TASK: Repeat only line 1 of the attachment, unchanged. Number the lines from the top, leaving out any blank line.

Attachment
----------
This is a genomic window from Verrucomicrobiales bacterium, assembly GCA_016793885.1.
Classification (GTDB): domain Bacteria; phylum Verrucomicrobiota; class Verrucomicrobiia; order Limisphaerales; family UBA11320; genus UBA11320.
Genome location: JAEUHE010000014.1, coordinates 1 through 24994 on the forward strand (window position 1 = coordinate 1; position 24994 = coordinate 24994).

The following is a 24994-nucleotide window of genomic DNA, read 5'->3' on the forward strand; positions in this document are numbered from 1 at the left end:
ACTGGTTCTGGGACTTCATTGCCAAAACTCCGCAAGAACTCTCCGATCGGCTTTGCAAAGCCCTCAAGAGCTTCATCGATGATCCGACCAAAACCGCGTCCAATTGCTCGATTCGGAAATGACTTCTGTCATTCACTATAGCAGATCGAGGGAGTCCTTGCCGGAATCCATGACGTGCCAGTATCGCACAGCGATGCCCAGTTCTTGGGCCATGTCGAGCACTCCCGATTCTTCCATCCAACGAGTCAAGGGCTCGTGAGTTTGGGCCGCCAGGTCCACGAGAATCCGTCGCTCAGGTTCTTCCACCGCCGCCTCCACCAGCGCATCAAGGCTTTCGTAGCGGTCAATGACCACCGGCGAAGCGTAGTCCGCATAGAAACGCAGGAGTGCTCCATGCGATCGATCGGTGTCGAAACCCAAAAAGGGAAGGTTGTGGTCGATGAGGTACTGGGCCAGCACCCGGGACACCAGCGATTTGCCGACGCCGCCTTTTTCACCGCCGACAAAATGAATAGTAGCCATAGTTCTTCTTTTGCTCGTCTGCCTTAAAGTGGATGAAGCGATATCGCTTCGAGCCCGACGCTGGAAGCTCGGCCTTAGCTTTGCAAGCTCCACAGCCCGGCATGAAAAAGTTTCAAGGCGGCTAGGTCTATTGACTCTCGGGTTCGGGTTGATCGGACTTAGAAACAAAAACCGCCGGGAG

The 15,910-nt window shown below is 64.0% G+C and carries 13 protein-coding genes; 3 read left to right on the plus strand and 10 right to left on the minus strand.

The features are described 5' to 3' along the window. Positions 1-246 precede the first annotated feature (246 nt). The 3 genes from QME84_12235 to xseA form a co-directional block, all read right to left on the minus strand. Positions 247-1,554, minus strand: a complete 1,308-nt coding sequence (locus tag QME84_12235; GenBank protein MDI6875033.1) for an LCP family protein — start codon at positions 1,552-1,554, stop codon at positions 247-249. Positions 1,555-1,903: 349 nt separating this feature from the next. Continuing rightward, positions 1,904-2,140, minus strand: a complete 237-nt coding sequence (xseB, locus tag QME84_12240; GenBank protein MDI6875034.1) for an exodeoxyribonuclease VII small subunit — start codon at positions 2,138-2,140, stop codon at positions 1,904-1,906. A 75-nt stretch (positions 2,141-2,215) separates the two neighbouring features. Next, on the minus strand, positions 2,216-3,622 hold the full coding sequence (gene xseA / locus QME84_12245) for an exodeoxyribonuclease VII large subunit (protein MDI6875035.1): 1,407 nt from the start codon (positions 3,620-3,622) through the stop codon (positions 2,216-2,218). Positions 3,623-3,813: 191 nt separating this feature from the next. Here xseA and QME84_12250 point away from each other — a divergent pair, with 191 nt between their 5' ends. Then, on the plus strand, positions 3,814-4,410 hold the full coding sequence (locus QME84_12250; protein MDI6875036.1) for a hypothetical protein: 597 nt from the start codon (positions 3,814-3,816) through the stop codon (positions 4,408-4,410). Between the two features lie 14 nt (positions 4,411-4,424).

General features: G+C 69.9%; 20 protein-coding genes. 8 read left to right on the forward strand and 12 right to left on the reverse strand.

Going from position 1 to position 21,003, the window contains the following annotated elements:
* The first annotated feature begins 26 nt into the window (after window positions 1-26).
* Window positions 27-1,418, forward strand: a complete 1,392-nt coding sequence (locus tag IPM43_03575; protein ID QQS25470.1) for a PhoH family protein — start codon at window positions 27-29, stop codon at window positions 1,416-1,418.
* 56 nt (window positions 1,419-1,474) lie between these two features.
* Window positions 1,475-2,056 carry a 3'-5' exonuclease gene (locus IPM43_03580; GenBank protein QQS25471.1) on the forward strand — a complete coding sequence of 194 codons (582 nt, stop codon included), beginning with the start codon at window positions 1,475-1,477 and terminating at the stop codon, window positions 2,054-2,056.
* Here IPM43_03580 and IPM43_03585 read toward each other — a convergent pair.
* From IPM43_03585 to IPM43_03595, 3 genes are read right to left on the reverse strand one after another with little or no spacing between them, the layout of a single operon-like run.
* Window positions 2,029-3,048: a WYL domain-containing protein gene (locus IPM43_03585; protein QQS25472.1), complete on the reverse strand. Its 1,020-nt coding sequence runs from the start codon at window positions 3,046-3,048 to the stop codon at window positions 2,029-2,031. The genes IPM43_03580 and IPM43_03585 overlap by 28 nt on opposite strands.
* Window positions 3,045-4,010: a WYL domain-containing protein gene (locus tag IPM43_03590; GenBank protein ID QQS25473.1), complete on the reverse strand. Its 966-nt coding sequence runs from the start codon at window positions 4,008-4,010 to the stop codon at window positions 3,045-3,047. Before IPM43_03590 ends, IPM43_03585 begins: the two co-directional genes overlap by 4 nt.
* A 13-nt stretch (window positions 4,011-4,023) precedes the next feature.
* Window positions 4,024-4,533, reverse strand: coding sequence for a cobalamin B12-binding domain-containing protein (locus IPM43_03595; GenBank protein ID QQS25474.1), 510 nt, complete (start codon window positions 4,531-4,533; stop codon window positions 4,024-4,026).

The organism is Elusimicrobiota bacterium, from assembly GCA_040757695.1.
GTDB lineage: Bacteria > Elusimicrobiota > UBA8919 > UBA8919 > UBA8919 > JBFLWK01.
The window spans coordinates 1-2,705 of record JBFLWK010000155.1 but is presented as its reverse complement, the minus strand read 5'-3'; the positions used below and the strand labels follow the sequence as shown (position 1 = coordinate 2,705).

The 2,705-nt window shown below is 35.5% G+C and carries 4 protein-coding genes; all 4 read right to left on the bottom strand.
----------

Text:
This is a genomic window from Verrucomicrobiales bacterium, assembly GCA_016793885.1.